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Mar 12

Execution Problem?

Matt Blumberg, CEO of Return Path, writes:

My biggest takeaway from the TED Conference this week is that we — that is to say, all of us in the world — have an execution problem

we know a lot about the world’s problems, and we don’t lack for vision and data on how to solve them.  A few of the things we heard about this week are the knowledge — and in many cases, even real experiences — about how to:

– Steer the evolution of deadly disease-causing bacteria to make them more benign within a decade

– Build world class urban transportation systems and growth plans to improve urban living and control pollution

– Drive down the cost of critical pharmaceuticals to developing nations by 95%

– Dramatically curb CO2 emissions

We have the knowledge, and yet the problems remain unsolved.  Why is that?

Why is that?  Because there are opportunity costs involved in every plan of action.   (Opportunity costs are the costs of the things that you don’t get to choose when you make a decision.  For example, if you choose to take a taxi from the airport to your hotel, you can’t also choose to take the bus.  And you pay more because of that)
In a given organization, there is a centralized hierarchy for decision making that makes these “choose the taxi or the bus” decisions straightforward.

In the wide world, there are no such hierarchies, and, I would argue, it is a very, very good thing that there aren’t.  Because while hierarchies are effective at making decisions, they are not effective at representing the views of the population.

I can’t speak to Matt’s first example, because I’m not familiar with steering the evolution of bacteria. But on his other three examples:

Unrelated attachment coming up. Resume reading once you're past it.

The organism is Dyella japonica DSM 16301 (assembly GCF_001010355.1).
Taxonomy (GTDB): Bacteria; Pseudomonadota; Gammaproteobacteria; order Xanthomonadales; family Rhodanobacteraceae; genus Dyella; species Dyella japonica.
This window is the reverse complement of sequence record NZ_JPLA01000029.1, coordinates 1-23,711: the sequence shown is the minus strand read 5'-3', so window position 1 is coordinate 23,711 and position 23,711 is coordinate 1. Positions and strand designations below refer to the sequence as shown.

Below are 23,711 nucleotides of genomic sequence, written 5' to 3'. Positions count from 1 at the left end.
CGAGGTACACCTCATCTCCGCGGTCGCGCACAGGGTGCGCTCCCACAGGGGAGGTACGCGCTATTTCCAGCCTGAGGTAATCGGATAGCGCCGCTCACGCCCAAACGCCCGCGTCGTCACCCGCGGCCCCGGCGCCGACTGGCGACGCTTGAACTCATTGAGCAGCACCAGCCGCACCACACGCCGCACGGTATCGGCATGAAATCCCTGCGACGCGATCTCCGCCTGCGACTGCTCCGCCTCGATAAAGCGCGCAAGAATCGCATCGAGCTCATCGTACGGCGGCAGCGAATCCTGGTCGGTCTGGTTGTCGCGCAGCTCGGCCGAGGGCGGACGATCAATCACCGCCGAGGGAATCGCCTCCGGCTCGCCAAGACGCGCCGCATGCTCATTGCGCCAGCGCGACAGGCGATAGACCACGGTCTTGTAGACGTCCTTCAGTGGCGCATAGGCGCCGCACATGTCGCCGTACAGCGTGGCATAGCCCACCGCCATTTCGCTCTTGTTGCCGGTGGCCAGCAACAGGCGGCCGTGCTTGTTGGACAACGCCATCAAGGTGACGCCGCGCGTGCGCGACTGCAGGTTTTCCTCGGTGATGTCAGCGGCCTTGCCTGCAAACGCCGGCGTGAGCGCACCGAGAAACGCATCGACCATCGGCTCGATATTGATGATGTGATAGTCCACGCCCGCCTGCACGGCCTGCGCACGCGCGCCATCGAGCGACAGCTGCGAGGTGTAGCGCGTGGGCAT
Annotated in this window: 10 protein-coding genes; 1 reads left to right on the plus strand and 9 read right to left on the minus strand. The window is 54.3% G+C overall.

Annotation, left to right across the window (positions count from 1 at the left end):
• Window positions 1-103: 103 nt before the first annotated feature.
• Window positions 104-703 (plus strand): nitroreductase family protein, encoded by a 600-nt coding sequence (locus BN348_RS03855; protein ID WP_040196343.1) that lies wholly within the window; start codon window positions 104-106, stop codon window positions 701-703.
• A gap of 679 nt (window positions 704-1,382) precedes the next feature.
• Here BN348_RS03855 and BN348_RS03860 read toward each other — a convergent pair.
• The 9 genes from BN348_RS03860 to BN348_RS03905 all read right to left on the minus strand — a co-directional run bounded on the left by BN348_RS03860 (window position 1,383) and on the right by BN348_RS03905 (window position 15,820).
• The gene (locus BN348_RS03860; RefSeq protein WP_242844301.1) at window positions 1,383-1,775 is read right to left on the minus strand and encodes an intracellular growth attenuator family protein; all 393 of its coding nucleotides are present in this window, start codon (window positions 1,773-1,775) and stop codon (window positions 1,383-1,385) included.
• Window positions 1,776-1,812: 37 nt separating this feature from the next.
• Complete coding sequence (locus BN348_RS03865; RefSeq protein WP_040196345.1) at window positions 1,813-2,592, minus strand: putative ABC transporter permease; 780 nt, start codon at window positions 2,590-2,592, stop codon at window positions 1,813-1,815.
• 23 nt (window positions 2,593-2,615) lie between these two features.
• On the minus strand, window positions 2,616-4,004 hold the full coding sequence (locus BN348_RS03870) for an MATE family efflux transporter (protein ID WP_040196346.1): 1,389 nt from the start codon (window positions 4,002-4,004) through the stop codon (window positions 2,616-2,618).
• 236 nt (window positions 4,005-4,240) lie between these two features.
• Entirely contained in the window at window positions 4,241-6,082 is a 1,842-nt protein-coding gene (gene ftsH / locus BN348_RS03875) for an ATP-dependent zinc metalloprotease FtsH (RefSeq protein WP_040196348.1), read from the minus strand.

• Build World Class Urban Transportation
  • Drive down the cost of pharmaceuticals
  • Reduce CO2 Emissions

All three of those represent significant tradeoffs – in order to build world-class urban transportation, tax money will not be spent on something else.   Driving down the cost of pharmaceuticals – which already happens when the patents expire – could have harmful effects on drug research.  And reducing CO2 emissions would also represent a significant re-allocation of money and time.

Deciding that “We want to build a world-class transportation system” will require that people give up on other things… things that they want (or think they want) more than a world-class transportation system.  Because we live in representational democracies, it is not appropriate to force these people to give up what they want.  Instead, we have to persuade, and persuasion takes time, and involves compromise (give me some of X, and I’ll give you some of Y)

And world-class execution does not work when you have to make significant compromises.    And, I will add, given the choice between (sloppy execution and representational democracy) vs (world-class execution and benevolent dictatorship) I’ll take sloppy execution, every time.

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